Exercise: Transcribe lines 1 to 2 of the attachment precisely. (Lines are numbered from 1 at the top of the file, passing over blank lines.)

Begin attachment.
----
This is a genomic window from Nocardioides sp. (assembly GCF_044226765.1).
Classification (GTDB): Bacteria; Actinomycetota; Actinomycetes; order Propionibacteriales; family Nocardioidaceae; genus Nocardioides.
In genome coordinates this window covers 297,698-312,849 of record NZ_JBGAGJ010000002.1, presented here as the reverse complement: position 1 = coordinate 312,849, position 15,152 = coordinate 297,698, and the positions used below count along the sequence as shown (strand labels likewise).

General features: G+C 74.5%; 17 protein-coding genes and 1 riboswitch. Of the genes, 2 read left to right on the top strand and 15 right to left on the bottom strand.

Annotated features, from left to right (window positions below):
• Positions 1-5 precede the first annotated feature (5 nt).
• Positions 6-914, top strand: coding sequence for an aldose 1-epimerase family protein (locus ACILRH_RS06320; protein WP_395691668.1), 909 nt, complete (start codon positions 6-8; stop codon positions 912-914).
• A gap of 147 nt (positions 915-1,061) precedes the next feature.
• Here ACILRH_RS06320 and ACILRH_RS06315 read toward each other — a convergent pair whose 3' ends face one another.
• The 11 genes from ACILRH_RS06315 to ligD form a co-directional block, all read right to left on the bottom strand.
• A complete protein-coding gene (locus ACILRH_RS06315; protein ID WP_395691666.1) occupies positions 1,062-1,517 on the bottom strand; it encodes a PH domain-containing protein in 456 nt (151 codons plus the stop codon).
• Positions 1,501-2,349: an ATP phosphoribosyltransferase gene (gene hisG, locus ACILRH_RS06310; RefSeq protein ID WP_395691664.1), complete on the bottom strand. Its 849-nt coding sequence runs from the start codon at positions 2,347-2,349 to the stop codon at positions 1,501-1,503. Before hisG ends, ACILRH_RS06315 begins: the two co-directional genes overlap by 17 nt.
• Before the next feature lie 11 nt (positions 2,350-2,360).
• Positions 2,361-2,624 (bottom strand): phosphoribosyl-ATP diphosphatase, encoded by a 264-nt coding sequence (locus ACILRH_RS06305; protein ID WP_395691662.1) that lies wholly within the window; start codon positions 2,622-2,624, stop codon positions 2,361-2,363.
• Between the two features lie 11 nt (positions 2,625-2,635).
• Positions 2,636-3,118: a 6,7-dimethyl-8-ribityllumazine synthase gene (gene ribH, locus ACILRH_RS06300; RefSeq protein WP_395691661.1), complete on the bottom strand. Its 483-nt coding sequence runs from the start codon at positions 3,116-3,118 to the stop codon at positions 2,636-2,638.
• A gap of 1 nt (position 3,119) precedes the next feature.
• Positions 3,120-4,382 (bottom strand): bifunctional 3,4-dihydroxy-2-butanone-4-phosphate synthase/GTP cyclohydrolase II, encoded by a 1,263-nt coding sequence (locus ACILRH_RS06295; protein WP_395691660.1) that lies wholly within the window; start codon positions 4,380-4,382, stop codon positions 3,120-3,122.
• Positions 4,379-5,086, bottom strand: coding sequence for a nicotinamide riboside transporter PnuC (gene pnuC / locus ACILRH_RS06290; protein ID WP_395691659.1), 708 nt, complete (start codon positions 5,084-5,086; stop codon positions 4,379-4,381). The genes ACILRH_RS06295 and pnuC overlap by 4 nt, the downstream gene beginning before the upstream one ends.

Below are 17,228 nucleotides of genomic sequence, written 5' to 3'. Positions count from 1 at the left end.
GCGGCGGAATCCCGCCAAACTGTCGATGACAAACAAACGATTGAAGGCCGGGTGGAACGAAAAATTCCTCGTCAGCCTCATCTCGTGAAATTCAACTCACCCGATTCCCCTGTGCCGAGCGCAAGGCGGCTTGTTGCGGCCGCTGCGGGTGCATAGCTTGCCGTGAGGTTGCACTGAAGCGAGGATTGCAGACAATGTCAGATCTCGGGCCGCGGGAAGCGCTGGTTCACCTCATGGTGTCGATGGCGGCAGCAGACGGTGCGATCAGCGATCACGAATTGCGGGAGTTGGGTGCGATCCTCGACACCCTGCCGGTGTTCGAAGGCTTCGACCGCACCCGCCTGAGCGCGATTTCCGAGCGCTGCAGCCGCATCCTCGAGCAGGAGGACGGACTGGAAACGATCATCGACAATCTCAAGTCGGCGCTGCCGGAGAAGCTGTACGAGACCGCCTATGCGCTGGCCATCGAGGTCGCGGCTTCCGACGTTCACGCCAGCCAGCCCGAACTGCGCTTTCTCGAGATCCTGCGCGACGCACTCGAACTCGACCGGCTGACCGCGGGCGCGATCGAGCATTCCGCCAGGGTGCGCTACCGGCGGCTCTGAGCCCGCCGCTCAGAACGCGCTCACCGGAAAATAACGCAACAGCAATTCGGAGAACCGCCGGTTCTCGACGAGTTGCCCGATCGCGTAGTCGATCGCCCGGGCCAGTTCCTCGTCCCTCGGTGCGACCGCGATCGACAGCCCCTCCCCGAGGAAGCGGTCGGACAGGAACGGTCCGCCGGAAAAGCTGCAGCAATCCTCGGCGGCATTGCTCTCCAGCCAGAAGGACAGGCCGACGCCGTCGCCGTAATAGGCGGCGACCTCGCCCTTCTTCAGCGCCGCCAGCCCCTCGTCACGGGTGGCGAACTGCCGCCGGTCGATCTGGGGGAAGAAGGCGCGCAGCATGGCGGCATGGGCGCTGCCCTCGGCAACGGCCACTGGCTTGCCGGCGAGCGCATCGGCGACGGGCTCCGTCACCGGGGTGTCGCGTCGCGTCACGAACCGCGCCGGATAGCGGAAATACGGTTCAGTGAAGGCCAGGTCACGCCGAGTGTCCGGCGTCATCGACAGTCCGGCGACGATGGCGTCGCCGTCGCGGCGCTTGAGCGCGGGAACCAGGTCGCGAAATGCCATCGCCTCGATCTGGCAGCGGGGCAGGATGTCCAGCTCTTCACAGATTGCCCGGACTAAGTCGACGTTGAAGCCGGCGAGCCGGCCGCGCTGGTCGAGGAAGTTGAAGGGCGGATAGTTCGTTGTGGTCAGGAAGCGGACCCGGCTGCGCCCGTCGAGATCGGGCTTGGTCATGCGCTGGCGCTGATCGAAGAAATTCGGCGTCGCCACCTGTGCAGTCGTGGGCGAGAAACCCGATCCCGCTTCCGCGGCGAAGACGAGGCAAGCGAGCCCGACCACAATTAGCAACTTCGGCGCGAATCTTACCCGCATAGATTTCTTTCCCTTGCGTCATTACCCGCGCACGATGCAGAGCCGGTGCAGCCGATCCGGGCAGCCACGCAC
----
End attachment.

This is a genomic window from Nocardioides sp. (assembly GCF_044226765.1).
Classification (GTDB): Bacteria; Actinomycetota; Actinomycetes; order Propionibacteriales; family Nocardioidaceae; genus Nocardioides.